Earlier this week we were lucky enough to attend another great “Writers On Writing” event at the Writers Guild Foundation, this time in conversation with Steven Knight. Steven Knight’s credits are as diverse as his career has been long – he has written “Eastern Promises,” “Dirty Pretty Things,” “Pawn Sacrifice,” and “Locke,” (which he also directed.) Knight created the eminent “Who Wants to Be a Millionaire?” and, most recently, Netflix’s “Peaky Blinders.”
Here are a few of our notes from this fascinating discussion:
Always, always, always keep working through the writer’s block. Knight sticks to a consistent writing schedule. Even if he feels a creative block creeping up, he finds a way to loosen up, tries something new, and shakes it off. He also recommends writing early or first thing in the morning. To help himself stay organized, Knight goes so far as to have separate computers – one for writing and one for everything else.
Start far away and work your way home. When approaching new material, Knight employs the philosophy that you can pick any subject, setting, or character imaginable – something that is completely foreign to you. From there, you can work your way back to something that rings true for you or is in line with your experiences. Where ever you begin, you can eventually find the emotional truths in the unfamiliar.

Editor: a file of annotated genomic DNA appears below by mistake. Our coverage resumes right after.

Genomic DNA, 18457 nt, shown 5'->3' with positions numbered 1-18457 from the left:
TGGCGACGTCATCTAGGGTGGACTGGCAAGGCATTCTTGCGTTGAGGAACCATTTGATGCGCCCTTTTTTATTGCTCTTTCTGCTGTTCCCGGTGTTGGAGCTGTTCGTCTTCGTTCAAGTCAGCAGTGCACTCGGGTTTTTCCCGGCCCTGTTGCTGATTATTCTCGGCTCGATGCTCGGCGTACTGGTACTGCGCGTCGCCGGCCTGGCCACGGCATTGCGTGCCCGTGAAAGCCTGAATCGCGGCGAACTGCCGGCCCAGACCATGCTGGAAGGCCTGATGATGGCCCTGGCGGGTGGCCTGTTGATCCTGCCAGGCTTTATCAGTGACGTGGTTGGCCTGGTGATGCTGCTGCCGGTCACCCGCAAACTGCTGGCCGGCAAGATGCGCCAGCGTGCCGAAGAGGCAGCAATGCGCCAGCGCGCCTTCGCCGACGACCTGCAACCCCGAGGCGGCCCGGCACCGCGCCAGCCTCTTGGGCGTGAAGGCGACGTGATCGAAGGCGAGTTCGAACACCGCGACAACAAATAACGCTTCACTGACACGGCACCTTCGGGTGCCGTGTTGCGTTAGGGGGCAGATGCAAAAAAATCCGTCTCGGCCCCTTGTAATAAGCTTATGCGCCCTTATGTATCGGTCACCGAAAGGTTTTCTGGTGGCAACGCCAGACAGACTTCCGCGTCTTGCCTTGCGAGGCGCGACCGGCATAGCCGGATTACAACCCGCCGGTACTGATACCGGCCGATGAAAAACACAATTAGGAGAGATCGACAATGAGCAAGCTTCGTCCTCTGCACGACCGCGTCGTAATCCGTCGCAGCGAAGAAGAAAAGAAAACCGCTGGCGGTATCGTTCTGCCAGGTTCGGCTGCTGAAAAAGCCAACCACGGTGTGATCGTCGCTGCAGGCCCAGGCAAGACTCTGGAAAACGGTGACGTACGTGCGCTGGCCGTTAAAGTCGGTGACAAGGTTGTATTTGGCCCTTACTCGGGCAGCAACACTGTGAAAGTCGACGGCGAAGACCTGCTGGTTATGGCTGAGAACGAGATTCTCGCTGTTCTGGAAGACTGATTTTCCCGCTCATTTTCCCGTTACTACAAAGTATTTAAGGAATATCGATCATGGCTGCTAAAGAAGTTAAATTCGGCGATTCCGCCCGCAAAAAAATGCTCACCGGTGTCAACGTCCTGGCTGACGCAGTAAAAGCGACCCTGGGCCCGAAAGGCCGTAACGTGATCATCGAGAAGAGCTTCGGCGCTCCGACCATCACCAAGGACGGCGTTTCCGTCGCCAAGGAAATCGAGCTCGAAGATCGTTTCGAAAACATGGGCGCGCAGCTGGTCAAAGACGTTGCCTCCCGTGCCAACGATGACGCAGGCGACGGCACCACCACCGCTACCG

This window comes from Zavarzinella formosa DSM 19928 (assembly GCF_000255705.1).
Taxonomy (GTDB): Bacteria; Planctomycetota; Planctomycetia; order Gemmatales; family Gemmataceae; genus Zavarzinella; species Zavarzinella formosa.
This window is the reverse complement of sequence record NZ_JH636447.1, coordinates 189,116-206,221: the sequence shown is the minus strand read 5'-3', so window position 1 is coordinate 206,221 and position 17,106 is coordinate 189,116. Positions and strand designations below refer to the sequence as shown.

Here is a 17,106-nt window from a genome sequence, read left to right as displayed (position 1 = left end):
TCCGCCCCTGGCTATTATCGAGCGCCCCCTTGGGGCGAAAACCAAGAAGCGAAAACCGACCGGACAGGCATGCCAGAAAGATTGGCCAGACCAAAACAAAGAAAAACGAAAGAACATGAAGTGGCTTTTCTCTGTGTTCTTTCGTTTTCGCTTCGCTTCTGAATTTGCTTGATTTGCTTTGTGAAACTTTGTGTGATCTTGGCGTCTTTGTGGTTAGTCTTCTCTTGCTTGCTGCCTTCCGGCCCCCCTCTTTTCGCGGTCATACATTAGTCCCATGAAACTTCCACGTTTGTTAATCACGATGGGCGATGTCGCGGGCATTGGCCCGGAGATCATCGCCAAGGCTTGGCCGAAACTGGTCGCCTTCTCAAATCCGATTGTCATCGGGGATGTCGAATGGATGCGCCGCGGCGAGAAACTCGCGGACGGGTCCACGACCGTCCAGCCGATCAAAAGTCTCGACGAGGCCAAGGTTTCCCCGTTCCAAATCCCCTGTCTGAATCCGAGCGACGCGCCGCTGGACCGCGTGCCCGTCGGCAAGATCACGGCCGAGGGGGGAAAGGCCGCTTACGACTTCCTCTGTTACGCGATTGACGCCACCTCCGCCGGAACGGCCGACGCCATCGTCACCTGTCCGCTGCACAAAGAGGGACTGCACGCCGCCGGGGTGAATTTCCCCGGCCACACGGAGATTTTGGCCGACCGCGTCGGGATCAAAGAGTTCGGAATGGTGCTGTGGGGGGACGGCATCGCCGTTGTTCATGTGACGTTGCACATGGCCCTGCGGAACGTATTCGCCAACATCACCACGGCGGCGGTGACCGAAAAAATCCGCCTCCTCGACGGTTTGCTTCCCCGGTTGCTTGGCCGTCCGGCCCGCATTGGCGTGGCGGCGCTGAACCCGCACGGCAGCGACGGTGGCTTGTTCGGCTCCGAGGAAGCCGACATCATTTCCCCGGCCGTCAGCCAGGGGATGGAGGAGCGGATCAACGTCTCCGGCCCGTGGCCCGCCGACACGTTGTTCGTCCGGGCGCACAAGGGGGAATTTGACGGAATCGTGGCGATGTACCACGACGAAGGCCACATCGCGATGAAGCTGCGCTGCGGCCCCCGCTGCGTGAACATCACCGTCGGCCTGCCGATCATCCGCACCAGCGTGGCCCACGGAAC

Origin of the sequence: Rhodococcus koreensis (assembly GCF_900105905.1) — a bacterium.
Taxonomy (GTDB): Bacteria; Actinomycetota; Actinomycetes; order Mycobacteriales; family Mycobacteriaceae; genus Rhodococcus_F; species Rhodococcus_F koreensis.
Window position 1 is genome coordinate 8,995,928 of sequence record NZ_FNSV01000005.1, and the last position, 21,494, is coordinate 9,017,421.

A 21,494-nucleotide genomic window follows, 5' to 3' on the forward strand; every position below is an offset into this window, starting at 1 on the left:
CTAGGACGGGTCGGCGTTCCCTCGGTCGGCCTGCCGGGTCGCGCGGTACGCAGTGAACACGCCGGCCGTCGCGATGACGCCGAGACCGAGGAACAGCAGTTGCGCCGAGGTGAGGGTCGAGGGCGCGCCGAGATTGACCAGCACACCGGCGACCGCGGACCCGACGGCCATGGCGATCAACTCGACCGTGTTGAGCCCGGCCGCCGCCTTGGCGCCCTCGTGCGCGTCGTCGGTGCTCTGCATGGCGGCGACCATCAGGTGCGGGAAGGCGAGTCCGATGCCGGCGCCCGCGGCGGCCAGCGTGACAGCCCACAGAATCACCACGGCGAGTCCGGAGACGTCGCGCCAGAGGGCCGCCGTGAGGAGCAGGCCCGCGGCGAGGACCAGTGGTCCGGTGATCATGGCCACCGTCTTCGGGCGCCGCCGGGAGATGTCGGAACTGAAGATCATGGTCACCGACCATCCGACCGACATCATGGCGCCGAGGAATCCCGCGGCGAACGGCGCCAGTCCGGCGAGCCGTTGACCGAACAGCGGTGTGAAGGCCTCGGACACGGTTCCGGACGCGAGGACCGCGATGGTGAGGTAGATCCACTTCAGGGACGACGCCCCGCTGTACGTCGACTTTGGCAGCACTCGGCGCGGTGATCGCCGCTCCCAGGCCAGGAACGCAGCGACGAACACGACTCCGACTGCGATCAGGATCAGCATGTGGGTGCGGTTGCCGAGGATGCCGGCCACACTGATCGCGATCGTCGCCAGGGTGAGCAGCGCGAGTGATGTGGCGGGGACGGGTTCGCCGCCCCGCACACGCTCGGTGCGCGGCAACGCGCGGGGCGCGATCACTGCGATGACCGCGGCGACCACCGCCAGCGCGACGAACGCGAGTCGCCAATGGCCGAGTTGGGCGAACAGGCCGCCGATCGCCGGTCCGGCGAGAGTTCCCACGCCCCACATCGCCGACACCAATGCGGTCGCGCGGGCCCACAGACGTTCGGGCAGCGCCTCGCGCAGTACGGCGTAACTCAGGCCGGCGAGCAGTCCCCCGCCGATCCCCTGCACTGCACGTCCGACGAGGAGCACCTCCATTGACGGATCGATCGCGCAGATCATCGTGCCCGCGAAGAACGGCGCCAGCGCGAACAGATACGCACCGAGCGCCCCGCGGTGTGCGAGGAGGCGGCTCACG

Small screen vs. big screen. In Knight’s experience, networks are prepared (and often prefer) to create something unconventional. They’re willing to take greater risks as long as the characters are complex and interesting. There’s also more time to explore and develop those characters and relationships. He has started to prefer the world of television because the audiences are incredibly loyal and invested. Lately, for his film projects, he tries to construct creative challenges for himself, which is how the highly unique “Locke” came to pass.
Lessons learned on “Peaky Blinders.” Execs at Netflix are almost competing with each other to give the fewest notes possible! Spinning many plates is good fun. Be careful about killing characters – you might regret it. Anti-heroes do bad things for good reasons, which is one of the most compelling character traits to explore. Fiction obeys the rules, reality does not – this is a line that Knight has been trying to blur with “Peaky.”
Knight was incredibly insightful and clearly has a hugely imaginative mind. There’s so much to learn from his talent. We encourage you to check out his work– we’ve started you off with a few links below!